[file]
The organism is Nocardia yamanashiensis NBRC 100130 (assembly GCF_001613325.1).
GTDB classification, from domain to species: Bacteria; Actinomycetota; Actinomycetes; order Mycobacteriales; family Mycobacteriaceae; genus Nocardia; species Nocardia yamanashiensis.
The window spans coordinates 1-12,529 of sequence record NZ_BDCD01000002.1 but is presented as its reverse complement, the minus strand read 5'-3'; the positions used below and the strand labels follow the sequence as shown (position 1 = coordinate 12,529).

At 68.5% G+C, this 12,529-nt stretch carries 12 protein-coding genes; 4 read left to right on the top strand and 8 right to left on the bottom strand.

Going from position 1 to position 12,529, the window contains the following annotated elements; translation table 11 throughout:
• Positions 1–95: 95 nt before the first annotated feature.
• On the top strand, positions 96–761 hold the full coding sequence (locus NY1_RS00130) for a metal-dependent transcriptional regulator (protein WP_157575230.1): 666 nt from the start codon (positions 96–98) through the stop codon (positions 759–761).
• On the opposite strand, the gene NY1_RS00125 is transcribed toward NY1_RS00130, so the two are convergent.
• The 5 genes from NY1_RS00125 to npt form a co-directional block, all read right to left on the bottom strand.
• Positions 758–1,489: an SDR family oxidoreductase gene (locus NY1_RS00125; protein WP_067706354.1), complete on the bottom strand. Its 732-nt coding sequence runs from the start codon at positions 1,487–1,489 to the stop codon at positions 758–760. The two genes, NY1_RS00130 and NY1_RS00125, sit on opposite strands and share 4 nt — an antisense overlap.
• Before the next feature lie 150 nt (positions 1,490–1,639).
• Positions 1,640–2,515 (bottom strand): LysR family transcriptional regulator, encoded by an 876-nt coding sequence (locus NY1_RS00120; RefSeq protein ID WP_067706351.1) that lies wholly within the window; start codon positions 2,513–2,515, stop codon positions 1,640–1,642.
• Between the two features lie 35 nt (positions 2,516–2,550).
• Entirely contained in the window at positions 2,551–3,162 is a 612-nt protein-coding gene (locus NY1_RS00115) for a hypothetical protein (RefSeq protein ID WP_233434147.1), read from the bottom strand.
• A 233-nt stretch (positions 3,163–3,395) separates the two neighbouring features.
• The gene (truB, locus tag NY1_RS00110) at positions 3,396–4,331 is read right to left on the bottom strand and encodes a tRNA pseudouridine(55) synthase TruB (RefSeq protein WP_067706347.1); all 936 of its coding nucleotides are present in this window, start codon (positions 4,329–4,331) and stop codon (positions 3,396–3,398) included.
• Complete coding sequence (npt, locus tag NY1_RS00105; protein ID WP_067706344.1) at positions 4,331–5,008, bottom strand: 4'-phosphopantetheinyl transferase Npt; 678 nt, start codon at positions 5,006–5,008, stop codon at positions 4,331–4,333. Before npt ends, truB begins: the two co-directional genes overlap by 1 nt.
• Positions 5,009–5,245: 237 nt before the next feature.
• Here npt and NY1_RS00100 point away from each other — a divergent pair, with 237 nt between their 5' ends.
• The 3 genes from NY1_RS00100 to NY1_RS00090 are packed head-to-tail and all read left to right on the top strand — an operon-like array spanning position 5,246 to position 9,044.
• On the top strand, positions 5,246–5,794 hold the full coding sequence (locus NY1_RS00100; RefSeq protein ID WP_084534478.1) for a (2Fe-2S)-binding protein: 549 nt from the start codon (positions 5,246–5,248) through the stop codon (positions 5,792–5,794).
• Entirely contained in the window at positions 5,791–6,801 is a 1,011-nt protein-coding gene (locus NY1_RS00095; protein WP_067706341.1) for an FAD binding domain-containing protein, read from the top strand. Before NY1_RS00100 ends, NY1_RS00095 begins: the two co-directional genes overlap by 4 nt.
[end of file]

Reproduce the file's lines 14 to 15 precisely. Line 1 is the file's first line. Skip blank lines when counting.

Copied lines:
• Entirely contained in the window at positions 2,551–3,162 is a 612-nt protein-coding gene (locus NY1_RS00115) for a hypothetical protein (RefSeq protein ID WP_233434147.1), read from the bottom strand.
• A 233-nt stretch (positions 3,163–3,395) separates the two neighbouring features.